We caught up with one of our Airborne Operators, Alex Brown, to find out more about his role at Bluesky.

How long have you worked for Bluesky?

Since the start of May 2019 – time has flown (excuse the pun)!

What did you do at university?

I studied for an MSc in Remote Sensing and GIS and a BSc in Geography at Aberystwyth University.

How does a typical day in the life of your role look?

Everyday can be different, sometimes we are out all day/night capturing data from the skies, this can be very weather dependent. Sometimes it can be more office-based working on flight planning and permits and organising our projects. Other times we are out on the ground collecting control points to verify the accuracy of our projects.

What does 2022 look like for you?

Hopefully this will involve lots of data capture across projects all over the UK, Ireland, and France!

What’s a memorable area you’ve seen from the aircraft?

Most places look great when we’re up in sunny weather through the Summer, especially some of the more mountainous regions and then anything coastal. My favourite place so far to visit was the Hebrides – it looks almost tropical on a clear day!

But as a big football fan I always keep an eye out for stadiums, although I’m yet to fly over the Emirates.

What are the biggest challenges and rewards?

One of the biggest challenges is getting everything in place for a successful survey as there are a lot of factors that lead up to getting projects completed. So, it is always very rewarding after completing a successful sortie and bringing the data home.

It’s not a typical 9-5, so sometimes we are up in the air in the early hours making the most of clear night skies. However, I think being part of a super friendly team who would do anything to help each other is a bonus when coming in to work, it makes life much more enjoyable.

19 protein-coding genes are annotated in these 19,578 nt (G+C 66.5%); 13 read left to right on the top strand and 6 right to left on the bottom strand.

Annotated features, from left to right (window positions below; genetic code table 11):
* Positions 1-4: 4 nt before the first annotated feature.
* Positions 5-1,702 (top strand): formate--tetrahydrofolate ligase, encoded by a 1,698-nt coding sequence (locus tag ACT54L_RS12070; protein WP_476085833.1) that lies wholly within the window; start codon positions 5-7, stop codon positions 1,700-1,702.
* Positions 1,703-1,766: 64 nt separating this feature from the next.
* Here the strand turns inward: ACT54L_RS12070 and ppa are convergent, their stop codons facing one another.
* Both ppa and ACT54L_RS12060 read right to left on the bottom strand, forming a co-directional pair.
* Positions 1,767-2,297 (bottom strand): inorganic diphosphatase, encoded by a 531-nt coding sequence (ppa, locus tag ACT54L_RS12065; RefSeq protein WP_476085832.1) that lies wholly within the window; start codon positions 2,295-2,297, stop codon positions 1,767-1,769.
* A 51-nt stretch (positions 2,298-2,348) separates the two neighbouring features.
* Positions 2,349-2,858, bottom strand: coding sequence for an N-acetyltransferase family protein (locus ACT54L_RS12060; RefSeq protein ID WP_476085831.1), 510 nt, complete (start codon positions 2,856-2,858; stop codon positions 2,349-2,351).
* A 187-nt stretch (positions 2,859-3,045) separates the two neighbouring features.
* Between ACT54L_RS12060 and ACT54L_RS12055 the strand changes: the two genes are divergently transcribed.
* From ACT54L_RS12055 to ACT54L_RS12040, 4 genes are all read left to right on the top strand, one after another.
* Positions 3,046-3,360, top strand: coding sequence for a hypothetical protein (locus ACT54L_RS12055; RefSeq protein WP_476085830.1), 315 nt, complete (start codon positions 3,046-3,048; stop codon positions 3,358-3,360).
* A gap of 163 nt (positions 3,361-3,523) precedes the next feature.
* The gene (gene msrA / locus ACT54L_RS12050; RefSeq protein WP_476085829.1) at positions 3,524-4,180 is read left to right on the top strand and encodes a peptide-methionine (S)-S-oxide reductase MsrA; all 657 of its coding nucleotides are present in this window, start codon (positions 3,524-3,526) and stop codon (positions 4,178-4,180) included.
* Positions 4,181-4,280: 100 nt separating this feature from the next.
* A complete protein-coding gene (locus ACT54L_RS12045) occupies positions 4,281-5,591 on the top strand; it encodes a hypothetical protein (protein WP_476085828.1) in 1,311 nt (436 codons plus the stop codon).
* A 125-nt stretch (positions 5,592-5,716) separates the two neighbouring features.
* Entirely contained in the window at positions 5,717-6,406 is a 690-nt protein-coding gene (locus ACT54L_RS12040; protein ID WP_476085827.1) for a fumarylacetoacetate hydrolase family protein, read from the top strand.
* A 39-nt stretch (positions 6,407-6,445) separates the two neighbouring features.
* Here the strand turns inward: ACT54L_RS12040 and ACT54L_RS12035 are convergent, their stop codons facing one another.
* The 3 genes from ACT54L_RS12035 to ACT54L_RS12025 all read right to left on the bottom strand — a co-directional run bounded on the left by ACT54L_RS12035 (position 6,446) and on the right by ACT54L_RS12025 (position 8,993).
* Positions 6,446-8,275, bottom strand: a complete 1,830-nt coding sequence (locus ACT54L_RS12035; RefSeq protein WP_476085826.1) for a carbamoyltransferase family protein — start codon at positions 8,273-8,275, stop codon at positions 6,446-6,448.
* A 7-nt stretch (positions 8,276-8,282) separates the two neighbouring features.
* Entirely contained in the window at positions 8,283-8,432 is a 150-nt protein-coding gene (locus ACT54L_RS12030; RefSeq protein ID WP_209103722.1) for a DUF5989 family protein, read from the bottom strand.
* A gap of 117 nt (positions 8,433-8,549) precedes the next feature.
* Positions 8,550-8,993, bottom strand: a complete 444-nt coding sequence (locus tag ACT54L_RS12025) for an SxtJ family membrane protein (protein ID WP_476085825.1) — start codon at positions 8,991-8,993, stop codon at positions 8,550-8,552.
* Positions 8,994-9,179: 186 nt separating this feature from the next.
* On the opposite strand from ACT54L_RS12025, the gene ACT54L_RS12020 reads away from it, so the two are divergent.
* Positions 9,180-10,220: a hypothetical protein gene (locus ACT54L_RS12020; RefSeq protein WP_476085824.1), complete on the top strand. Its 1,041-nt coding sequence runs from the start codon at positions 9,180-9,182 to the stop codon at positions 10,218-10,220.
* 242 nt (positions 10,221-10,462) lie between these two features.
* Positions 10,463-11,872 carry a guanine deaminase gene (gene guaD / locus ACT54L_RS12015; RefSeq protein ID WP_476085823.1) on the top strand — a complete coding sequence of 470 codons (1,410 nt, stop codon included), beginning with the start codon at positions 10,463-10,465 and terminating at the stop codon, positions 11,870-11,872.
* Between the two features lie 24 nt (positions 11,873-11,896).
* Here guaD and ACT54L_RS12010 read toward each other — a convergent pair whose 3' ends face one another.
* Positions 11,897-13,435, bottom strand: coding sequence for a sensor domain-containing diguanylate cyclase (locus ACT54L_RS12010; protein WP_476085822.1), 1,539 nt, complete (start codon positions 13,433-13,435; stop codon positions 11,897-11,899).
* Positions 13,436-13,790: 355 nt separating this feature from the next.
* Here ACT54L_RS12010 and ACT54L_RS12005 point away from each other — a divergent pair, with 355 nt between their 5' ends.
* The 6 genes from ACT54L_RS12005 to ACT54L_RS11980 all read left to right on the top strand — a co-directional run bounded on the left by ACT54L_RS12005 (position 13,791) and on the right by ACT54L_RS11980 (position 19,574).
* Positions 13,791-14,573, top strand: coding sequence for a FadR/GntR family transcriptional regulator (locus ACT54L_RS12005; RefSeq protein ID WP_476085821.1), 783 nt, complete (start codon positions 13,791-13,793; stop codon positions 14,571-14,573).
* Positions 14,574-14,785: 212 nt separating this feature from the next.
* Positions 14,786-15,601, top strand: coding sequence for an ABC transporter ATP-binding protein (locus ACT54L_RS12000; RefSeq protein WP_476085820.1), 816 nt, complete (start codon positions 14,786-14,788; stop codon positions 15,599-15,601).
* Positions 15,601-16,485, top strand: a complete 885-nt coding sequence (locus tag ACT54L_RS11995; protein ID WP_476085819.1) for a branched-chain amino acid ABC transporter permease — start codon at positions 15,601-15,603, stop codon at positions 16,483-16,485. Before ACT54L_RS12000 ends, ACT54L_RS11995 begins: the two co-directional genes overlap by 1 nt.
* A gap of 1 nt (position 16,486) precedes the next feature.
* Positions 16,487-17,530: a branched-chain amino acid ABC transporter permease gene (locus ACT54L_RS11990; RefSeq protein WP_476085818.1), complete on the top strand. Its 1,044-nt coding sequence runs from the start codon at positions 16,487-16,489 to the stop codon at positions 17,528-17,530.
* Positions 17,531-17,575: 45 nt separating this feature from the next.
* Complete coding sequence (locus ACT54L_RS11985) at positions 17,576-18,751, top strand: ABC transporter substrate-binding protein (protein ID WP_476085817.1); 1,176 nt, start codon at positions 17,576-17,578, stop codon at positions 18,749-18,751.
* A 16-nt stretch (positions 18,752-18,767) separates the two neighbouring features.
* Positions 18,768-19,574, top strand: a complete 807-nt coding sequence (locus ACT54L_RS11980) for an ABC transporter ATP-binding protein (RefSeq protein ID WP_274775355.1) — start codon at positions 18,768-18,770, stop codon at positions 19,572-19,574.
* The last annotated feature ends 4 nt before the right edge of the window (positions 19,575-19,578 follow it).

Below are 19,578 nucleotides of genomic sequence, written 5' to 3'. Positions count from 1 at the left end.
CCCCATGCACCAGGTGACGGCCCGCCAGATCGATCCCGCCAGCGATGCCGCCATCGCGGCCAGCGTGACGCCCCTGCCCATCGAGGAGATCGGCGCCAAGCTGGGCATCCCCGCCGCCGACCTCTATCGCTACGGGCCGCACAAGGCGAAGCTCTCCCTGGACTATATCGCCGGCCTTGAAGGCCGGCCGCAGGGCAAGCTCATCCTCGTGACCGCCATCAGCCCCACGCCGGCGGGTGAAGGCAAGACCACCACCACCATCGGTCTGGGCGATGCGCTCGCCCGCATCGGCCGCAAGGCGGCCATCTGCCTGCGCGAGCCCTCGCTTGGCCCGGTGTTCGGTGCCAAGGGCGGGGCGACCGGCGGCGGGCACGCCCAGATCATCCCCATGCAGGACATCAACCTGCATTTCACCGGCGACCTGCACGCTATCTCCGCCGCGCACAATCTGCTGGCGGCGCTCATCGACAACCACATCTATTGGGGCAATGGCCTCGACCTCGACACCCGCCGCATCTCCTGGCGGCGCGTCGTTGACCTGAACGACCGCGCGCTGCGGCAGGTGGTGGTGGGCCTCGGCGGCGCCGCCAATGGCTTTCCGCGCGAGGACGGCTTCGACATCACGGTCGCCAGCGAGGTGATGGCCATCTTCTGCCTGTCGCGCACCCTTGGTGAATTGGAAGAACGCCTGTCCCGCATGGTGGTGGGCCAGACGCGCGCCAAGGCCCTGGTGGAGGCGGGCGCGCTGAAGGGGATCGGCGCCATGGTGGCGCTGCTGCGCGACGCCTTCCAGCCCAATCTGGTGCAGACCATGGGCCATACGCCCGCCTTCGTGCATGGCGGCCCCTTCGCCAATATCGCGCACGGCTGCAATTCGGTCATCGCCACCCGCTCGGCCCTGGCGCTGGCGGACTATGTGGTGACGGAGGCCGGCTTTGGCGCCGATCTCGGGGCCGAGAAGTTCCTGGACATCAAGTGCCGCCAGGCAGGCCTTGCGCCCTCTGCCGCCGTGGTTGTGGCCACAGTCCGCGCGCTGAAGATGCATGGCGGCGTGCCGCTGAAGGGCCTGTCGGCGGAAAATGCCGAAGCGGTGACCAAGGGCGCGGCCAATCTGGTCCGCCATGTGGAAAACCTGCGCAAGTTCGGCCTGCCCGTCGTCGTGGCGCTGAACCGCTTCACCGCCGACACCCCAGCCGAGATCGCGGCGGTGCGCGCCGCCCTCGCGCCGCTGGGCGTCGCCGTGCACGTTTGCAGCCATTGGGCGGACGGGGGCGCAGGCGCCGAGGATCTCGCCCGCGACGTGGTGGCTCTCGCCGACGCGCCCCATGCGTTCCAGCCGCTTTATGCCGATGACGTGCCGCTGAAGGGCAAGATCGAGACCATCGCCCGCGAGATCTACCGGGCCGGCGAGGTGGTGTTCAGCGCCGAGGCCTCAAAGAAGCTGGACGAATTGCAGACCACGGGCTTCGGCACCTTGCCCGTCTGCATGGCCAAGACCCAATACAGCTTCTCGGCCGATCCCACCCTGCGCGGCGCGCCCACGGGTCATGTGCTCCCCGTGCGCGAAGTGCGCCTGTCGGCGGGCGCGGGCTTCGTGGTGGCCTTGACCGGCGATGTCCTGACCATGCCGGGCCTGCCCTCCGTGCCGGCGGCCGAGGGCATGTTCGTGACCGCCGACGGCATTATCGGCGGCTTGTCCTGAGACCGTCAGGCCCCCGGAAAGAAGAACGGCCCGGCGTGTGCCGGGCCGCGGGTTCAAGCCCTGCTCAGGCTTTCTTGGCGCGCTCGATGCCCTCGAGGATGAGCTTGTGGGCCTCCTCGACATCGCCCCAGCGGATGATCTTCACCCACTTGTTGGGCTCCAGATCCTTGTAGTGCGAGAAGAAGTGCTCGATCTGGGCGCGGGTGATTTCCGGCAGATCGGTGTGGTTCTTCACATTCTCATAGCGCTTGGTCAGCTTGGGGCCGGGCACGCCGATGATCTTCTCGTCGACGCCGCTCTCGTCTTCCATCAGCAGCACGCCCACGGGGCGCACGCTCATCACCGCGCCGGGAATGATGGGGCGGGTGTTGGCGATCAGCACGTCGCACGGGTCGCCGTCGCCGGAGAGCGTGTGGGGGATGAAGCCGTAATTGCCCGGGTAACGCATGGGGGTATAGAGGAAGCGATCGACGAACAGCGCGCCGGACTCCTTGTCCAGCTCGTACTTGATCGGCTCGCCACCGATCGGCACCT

What’s something that would surprise people about your job?

There’s no trolley service on the aircraft – it’s bring your own snacks!

What skills are the most crucial to succeeding in this career?

I think generally you need to be a motivated person who isn’t deterred by small setbacks or changes in plans. As a lot of our flying is very weather dependent, plans are often fluid. You must have a good tolerance for turbulence as some of our lower-level projects in the summer can get quite bumpy! Organisation is also a key skill to make sure we are on top of our capture opportunities.

What’s your best advice for someone looking to move into this field?

You need to be open to learning if you’re joining as a Trainee Operator. There is a lot to take on board, from planning software to airspace charts, but there’s lots of exciting new things to learn if you’re not familiar with the industry. Having a good understanding of weather is also a bonus as this is something we always closely monitor.

Be flexible. We have a fast-paced working environment where plans regularly change so it’s always good being open to the changes. And finally, again, back to the snacks – keep a good variety handy as we have to keep the pilots happy!